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Recently, I have had to analyse and upgrade a web application.

I need to know the relationships and functions of each file including CSS and JS inside each page, as opposed to the whole website.

Thus, I would like to draw a "file map" to visually understand and easily track the file relationships.

What is the the best/recommended methodology to analyse and visualize the relationships including JS, CSS and so on?

(I am not sure what to call this feature, so I have used "file map" at the moment)

closed as primarily opinion-based by John Conde Jul 5 '16 at 22:01

Many good questions generate some degree of opinion based on expert experience, but answers to this question will tend to be almost entirely based on opinions, rather than facts, references, or specific expertise. If this question can be reworded to fit the rules in the help center, please edit the question.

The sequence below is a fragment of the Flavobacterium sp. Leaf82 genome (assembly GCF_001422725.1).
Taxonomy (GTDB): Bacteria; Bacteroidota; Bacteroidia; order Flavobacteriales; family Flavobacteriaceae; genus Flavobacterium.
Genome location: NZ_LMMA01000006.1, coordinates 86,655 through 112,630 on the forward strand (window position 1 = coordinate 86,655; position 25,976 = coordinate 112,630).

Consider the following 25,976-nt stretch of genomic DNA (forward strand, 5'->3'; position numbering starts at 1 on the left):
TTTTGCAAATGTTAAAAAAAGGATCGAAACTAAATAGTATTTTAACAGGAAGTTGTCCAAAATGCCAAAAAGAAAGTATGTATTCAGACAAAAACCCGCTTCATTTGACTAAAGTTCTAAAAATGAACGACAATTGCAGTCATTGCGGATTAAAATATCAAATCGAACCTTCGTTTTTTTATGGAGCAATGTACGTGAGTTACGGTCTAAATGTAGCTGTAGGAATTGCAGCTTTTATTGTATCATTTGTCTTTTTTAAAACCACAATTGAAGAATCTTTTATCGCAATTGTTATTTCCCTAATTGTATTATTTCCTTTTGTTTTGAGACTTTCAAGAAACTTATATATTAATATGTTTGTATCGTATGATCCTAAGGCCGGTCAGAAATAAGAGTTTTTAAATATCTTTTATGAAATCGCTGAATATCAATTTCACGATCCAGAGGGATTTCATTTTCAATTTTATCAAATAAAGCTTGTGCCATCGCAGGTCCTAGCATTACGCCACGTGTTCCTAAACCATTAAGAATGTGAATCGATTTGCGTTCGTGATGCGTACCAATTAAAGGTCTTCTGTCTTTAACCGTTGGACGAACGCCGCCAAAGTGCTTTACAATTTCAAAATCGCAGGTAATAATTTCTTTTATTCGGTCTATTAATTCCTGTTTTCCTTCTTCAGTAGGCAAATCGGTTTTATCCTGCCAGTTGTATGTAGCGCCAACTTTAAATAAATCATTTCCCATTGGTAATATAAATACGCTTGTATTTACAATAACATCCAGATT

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    Can you rewrite this question NOT to ask for a tool recommendation and still get an answer that will help you? Recommendations are off-topic here. Cheers!! – closetnoc May 26 '16 at 2:55
  • @closetnoc Thanks a lot, I have rewritten the question title and content. See if it shows a better match to the website. – simongcc May 27 '16 at 2:20
  • I did what I can do. It is now up to the community. Cheers!! – closetnoc May 27 '16 at 4:04
  • @simongcc Can you explain what you mean by a visual "file map". Most developers use the Developer Tools inside of browsers like Chrome to view what's being requested, loaded, and rendered. Check out the Sources tab in Chrome's Developer Tools, which will show a hierarchy of what's been requested and from where. See this for a breakdown of: Chrome's Developer Tools. If you're looking for a third-party tool, I'm afraid that would be off-topic for this site since that often leads to spam and self-promotion. – dan May 27 '16 at 5:09
  • Are you using a particular CMS or framework at the moment? There might be something built in to that. – Tim Malone May 27 '16 at 7:55

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